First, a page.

My source is a current college student who experienced the game “Jinx” growing up and in elementary school. Jinx is a children’s folk game played when two individuals say the same word at the same time. Whoever says “jinx” first is then given rights to silence the other until they say they are unjinxed. A jinxed person can either wait or beg the other to allow them to talk or they can secretly take a belonging of the other and hide it. Once that person realizes what they’re missing, the jinxed person can use it as blackmail to get unjinxed and can finally talk again.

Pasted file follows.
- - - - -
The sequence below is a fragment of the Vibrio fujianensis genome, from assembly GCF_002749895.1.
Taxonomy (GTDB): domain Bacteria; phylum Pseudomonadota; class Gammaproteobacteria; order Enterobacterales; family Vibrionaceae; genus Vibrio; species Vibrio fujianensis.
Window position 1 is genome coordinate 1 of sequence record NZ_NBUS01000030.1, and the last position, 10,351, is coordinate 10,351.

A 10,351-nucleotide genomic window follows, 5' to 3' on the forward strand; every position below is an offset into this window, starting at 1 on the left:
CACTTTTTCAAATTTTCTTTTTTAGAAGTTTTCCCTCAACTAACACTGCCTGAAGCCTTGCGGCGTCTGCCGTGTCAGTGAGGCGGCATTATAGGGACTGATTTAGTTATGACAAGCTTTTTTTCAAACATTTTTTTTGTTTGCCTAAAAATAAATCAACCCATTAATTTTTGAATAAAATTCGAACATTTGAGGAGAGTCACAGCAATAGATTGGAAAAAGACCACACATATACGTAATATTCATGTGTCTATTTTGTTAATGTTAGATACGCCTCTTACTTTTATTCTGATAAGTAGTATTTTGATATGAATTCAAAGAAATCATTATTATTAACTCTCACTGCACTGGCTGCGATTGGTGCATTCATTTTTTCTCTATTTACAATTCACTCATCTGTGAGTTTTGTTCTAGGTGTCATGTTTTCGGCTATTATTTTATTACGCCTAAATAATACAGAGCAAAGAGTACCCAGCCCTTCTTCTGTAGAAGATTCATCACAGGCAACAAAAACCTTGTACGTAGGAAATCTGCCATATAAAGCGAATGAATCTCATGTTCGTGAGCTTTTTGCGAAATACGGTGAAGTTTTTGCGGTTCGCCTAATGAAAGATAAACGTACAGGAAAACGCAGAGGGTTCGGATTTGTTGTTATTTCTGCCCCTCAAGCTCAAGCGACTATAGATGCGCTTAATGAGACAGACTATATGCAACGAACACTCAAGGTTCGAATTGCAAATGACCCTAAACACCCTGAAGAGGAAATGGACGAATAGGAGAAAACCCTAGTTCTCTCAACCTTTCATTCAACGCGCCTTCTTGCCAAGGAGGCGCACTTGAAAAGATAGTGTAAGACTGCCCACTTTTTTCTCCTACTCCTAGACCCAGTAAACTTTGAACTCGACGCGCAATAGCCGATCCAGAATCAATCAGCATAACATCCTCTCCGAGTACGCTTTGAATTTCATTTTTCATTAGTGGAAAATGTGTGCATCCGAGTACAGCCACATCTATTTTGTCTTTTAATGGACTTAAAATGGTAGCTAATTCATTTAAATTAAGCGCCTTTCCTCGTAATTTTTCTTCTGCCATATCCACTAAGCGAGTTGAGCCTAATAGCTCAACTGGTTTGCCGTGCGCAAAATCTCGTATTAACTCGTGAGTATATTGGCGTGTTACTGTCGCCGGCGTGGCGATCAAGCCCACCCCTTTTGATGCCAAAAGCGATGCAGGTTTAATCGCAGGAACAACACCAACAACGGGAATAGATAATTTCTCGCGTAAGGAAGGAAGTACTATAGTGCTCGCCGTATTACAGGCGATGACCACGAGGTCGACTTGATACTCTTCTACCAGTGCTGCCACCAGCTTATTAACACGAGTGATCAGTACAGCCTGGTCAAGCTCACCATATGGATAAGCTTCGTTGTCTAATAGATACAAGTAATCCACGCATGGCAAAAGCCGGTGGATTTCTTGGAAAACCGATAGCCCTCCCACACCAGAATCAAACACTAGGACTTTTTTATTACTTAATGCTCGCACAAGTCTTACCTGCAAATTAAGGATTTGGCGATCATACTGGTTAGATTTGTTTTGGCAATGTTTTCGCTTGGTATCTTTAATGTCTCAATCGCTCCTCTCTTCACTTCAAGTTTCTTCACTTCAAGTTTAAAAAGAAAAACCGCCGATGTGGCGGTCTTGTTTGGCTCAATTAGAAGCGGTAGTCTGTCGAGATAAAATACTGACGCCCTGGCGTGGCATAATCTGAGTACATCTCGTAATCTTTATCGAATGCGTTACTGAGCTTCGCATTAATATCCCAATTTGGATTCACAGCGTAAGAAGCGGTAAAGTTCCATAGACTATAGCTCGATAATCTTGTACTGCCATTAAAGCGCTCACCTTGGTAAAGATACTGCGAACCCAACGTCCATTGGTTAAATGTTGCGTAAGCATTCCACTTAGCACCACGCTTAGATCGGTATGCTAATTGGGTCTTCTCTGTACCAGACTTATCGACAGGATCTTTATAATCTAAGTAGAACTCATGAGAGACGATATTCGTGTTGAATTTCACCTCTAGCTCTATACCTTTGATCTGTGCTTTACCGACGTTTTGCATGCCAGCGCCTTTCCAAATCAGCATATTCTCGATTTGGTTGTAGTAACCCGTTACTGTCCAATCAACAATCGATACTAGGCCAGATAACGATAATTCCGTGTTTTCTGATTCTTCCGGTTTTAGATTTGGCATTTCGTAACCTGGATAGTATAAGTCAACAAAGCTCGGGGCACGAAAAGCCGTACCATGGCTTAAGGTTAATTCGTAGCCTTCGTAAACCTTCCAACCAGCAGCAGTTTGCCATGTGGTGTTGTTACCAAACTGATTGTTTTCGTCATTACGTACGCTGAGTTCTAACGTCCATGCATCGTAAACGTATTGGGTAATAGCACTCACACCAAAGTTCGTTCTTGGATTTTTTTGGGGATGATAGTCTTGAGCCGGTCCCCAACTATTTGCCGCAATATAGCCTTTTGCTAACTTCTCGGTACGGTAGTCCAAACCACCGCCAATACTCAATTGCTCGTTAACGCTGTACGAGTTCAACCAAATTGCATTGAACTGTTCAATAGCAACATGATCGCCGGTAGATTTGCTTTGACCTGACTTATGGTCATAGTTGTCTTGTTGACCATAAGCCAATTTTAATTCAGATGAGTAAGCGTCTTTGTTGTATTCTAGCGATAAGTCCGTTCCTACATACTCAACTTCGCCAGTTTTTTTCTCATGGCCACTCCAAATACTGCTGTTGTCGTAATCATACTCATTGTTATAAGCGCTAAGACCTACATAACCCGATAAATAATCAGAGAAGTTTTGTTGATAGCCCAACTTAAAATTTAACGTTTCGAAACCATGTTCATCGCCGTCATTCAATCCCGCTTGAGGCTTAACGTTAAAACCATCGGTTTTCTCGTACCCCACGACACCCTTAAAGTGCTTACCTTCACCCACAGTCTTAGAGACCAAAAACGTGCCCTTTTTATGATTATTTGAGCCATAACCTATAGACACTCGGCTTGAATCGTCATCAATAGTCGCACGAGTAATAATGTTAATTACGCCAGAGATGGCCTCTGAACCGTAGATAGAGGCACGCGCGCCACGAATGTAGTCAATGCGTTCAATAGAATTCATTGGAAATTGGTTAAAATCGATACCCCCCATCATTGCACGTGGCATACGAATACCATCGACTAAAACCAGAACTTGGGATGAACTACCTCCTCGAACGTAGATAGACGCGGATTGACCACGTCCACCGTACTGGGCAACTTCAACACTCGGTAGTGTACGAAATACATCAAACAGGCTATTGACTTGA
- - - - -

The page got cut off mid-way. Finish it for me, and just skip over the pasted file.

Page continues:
Jinx is a typical children’s game of teasing and playing with another person. It teaches children how to learn how to take a joke and to play with one another in good fun. The game is taught from one to another by seeing it, or by being jinxed and realizing the consequences. Like other typical children’s folklore, jinxing is an imitation of more adult ideas. In the game of Jinx, the notions of authority over another person and blackmail are taught, though of course to a miniscule scale, much like how the game of cooties and rejection is also laden with adult themes.